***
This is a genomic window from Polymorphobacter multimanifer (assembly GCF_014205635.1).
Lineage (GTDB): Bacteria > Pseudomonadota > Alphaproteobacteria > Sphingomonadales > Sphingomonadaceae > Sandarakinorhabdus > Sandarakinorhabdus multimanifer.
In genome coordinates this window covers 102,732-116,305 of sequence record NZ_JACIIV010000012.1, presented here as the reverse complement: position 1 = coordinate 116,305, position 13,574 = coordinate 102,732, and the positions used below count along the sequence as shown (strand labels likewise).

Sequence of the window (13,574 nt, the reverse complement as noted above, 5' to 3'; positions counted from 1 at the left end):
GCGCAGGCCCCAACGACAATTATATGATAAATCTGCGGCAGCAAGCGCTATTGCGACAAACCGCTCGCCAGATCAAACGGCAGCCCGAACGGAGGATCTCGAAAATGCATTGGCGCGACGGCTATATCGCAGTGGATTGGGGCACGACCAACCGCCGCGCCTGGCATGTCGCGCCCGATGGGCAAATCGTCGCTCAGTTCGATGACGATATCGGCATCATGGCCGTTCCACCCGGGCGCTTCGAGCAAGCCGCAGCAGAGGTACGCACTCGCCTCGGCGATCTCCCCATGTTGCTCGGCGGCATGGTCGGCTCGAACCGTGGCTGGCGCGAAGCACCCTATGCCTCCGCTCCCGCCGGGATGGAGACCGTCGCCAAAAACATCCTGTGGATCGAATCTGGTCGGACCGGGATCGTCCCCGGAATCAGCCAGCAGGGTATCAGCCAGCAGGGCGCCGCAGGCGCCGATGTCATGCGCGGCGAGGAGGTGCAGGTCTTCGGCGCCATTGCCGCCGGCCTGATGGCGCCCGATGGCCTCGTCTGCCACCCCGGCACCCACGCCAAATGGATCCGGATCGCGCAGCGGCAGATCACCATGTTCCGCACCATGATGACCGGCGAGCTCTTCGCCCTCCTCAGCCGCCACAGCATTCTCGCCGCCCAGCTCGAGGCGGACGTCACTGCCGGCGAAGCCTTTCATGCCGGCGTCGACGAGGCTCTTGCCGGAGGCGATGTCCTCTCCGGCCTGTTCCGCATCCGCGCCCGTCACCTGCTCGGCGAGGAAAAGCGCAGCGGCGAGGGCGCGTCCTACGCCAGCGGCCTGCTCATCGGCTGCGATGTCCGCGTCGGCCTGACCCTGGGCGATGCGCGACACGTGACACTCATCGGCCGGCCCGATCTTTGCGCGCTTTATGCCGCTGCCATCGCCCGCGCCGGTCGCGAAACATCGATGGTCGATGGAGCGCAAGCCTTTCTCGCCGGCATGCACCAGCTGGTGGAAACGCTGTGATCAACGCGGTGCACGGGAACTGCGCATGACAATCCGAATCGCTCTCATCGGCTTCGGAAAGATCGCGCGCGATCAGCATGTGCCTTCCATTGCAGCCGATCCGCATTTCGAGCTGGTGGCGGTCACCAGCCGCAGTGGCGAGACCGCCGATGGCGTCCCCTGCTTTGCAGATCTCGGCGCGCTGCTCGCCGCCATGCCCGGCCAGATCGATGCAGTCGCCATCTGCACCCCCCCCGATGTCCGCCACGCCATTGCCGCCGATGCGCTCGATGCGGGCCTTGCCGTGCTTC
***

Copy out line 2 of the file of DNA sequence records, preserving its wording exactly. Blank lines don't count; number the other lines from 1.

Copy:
Lineage (GTDB): Bacteria > Pseudomonadota > Alphaproteobacteria > Sphingomonadales > Sphingomonadaceae > Sandarakinorhabdus > Sandarakinorhabdus multimanifer.